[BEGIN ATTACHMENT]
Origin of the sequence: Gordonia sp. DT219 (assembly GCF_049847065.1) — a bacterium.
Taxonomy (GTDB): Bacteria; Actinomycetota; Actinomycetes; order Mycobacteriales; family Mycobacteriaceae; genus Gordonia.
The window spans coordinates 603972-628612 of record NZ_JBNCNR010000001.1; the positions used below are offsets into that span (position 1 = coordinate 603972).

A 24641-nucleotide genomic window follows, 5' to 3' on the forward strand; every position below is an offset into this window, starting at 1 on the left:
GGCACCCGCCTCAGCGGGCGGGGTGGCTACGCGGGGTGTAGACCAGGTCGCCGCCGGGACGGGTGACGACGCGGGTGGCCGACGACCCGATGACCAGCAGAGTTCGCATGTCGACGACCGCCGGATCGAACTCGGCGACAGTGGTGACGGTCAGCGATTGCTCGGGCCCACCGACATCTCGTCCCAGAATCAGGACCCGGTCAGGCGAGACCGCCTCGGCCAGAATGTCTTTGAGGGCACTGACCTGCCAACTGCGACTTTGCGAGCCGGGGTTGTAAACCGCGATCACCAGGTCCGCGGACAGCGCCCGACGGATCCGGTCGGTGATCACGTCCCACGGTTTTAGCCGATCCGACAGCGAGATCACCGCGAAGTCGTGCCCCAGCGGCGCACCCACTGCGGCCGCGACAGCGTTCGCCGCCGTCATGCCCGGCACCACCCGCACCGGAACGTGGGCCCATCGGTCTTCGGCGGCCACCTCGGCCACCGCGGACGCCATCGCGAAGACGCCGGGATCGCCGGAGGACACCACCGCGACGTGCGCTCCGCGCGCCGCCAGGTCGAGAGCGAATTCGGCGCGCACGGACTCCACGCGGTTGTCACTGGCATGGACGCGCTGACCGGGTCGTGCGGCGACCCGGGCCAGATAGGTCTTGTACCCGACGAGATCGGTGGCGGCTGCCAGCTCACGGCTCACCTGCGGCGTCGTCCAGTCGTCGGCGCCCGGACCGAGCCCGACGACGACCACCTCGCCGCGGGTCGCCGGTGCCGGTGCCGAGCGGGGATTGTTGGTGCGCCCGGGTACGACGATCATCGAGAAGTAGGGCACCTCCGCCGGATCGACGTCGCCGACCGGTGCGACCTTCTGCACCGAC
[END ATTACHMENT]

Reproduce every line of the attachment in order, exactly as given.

Origin of the sequence: Gordonia sp. DT219 (assembly GCF_049847065.1) — a bacterium.
Taxonomy (GTDB): Bacteria; Actinomycetota; Actinomycetes; order Mycobacteriales; family Mycobacteriaceae; genus Gordonia.
The window spans coordinates 603972-628612 of record NZ_JBNCNR010000001.1; the positions used below are offsets into that span (position 1 = coordinate 603972).

A 24641-nucleotide genomic window follows, 5' to 3' on the forward strand; every position below is an offset into this window, starting at 1 on the left:
GGCACCCGCCTCAGCGGGCGGGGTGGCTACGCGGGGTGTAGACCAGGTCGCCGCCGGGACGGGTGACGACGCGGGTGGCCGACGACCCGATGACCAGCAGAGTTCGCATGTCGACGACCGCCGGATCGAACTCGGCGACAGTGGTGACGGTCAGCGATTGCTCGGGCCCACCGACATCTCGTCCCAGAATCAGGACCCGGTCAGGCGAGACCGCCTCGGCCAGAATGTCTTTGAGGGCACTGACCTGCCAACTGCGACTTTGCGAGCCGGGGTTGTAAACCGCGATCACCAGGTCCGCGGACAGCGCCCGACGGATCCGGTCGGTGATCACGTCCCACGGTTTTAGCCGATCCGACAGCGAGATCACCGCGAAGTCGTGCCCCAGCGGCGCACCCACTGCGGCCGCGACAGCGTTCGCCGCCGTCATGCCCGGCACCACCCGCACCGGAACGTGGGCCCATCGGTCTTCGGCGGCCACCTCGGCCACCGCGGACGCCATCGCGAAGACGCCGGGATCGCCGGAGGACACCACCGCGACGTGCGCTCCGCGCGCCGCCAGGTCGAGAGCGAATTCGGCGCGCACGGACTCCACGCGGTTGTCACTGGCATGGACGCGCTGACCGGGTCGTGCGGCGACCCGGGCCAGATAGGTCTTGTACCCGACGAGATCGGTGGCGGCTGCCAGCTCACGGCTCACCTGCGGCGTCGTCCAGTCGTCGGCGCCCGGACCGAGCCCGACGACGACCACCTCGCCGCGGGTCGCCGGTGCCGGTGCCGAGCGGGGATTGTTGGTGCGCCCGGGTACGACGATCATCGAGAAGTAGGGCACCTCCGCCGGATCGACGTCGCCGACCGGTGCGACCTTCTGCACCGAC